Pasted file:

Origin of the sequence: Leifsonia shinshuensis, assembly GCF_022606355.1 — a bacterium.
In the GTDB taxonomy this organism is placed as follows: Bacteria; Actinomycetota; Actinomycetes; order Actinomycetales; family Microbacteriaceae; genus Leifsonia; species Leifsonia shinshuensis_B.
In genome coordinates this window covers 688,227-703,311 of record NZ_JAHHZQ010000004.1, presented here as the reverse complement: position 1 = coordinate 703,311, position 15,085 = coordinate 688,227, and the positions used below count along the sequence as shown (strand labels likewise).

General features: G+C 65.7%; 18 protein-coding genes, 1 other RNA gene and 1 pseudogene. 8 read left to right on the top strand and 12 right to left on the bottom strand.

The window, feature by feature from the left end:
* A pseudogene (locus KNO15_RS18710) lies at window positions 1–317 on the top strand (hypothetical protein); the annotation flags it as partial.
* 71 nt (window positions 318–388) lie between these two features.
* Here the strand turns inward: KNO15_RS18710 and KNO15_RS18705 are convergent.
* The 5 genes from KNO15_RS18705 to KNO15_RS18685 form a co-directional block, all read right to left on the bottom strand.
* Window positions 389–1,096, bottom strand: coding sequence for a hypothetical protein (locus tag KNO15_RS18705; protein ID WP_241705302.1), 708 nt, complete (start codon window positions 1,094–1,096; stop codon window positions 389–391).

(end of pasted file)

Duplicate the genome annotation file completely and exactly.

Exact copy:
Origin of the sequence: Leifsonia shinshuensis, assembly GCF_022606355.1 — a bacterium.
In the GTDB taxonomy this organism is placed as follows: Bacteria; Actinomycetota; Actinomycetes; order Actinomycetales; family Microbacteriaceae; genus Leifsonia; species Leifsonia shinshuensis_B.
In genome coordinates this window covers 688,227-703,311 of record NZ_JAHHZQ010000004.1, presented here as the reverse complement: position 1 = coordinate 703,311, position 15,085 = coordinate 688,227, and the positions used below count along the sequence as shown (strand labels likewise).

General features: G+C 65.7%; 18 protein-coding genes, 1 other RNA gene and 1 pseudogene. 8 read left to right on the top strand and 12 right to left on the bottom strand.

The window, feature by feature from the left end:
* A pseudogene (locus KNO15_RS18710) lies at window positions 1–317 on the top strand (hypothetical protein); the annotation flags it as partial.
* 71 nt (window positions 318–388) lie between these two features.
* Here the strand turns inward: KNO15_RS18710 and KNO15_RS18705 are convergent.
* The 5 genes from KNO15_RS18705 to KNO15_RS18685 form a co-directional block, all read right to left on the bottom strand.
* Window positions 389–1,096, bottom strand: coding sequence for a hypothetical protein (locus tag KNO15_RS18705; protein ID WP_241705302.1), 708 nt, complete (start codon window positions 1,094–1,096; stop codon window positions 389–391).